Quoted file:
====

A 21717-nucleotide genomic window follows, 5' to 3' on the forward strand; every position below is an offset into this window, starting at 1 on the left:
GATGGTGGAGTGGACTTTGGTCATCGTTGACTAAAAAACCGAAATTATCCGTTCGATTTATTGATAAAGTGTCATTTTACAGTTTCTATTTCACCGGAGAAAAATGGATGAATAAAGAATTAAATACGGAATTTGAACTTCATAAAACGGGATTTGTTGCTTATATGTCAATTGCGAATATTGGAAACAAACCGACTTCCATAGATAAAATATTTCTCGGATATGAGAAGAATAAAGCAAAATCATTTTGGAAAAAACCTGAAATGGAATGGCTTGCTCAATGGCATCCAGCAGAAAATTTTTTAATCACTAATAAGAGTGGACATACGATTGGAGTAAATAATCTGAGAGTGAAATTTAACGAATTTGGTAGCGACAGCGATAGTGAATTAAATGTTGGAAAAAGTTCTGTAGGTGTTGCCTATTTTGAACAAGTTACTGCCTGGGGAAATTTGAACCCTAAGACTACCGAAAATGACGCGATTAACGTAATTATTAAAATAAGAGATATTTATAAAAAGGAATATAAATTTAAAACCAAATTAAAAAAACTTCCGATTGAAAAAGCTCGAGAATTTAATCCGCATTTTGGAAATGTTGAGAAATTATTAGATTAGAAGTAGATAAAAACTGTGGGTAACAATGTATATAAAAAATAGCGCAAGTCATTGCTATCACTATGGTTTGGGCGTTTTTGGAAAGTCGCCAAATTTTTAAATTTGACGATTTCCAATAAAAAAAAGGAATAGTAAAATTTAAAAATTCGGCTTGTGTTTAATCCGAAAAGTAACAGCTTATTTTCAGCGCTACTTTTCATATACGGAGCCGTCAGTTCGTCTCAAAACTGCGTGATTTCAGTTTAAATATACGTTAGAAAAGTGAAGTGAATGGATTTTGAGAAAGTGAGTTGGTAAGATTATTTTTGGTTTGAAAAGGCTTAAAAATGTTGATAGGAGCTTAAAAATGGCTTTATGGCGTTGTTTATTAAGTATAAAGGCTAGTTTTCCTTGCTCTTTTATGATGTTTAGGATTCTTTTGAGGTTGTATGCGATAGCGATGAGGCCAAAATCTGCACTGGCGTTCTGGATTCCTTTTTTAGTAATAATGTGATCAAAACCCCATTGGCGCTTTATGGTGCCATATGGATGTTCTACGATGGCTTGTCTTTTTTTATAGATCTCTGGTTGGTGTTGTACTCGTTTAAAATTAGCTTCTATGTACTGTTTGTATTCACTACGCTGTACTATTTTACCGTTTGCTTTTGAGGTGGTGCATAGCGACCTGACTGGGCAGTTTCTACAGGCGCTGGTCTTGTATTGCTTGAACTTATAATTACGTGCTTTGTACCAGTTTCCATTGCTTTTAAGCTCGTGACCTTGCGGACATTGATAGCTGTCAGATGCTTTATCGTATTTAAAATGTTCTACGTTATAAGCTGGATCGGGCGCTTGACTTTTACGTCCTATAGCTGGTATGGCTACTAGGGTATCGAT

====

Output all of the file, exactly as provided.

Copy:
A 21717-nucleotide genomic window follows, 5' to 3' on the forward strand; every position below is an offset into this window, starting at 1 on the left:
GATGGTGGAGTGGACTTTGGTCATCGTTGACTAAAAAACCGAAATTATCCGTTCGATTTATTGATAAAGTGTCATTTTACAGTTTCTATTTCACCGGAGAAAAATGGATGAATAAAGAATTAAATACGGAATTTGAACTTCATAAAACGGGATTTGTTGCTTATATGTCAATTGCGAATATTGGAAACAAACCGACTTCCATAGATAAAATATTTCTCGGATATGAGAAGAATAAAGCAAAATCATTTTGGAAAAAACCTGAAATGGAATGGCTTGCTCAATGGCATCCAGCAGAAAATTTTTTAATCACTAATAAGAGTGGACATACGATTGGAGTAAATAATCTGAGAGTGAAATTTAACGAATTTGGTAGCGACAGCGATAGTGAATTAAATGTTGGAAAAAGTTCTGTAGGTGTTGCCTATTTTGAACAAGTTACTGCCTGGGGAAATTTGAACCCTAAGACTACCGAAAATGACGCGATTAACGTAATTATTAAAATAAGAGATATTTATAAAAAGGAATATAAATTTAAAACCAAATTAAAAAAACTTCCGATTGAAAAAGCTCGAGAATTTAATCCGCATTTTGGAAATGTTGAGAAATTATTAGATTAGAAGTAGATAAAAACTGTGGGTAACAATGTATATAAAAAATAGCGCAAGTCATTGCTATCACTATGGTTTGGGCGTTTTTGGAAAGTCGCCAAATTTTTAAATTTGACGATTTCCAATAAAAAAAAGGAATAGTAAAATTTAAAAATTCGGCTTGTGTTTAATCCGAAAAGTAACAGCTTATTTTCAGCGCTACTTTTCATATACGGAGCCGTCAGTTCGTCTCAAAACTGCGTGATTTCAGTTTAAATATACGTTAGAAAAGTGAAGTGAATGGATTTTGAGAAAGTGAGTTGGTAAGATTATTTTTGGTTTGAAAAGGCTTAAAAATGTTGATAGGAGCTTAAAAATGGCTTTATGGCGTTGTTTATTAAGTATAAAGGCTAGTTTTCCTTGCTCTTTTATGATGTTTAGGATTCTTTTGAGGTTGTATGCGATAGCGATGAGGCCAAAATCTGCACTGGCGTTCTGGATTCCTTTTTTAGTAATAATGTGATCAAAACCCCATTGGCGCTTTATGGTGCCATATGGATGTTCTACGATGGCTTGTCTTTTTTTATAGATCTCTGGTTGGTGTTGTACTCGTTTAAAATTAGCTTCTATGTACTGTTTGTATTCACTACGCTGTACTATTTTACCGTTTGCTTTTGAGGTGGTGCATAGCGACCTGACTGGGCAGTTTCTACAGGCGCTGGTCTTGTATTGCTTGAACTTATAATTACGTGCTTTGTACCAGTTTCCATTGCTTTTAAGCTCGTGACCTTGCGGACATTGATAGCTGTCAGATGCTTTATCGTATTTAAAATGTTCTACGTTATAAGCTGGATCGGGCGCTTGACTTTTACGTCCTATAGCTGGTATGGCTACTAGGGTATCGAT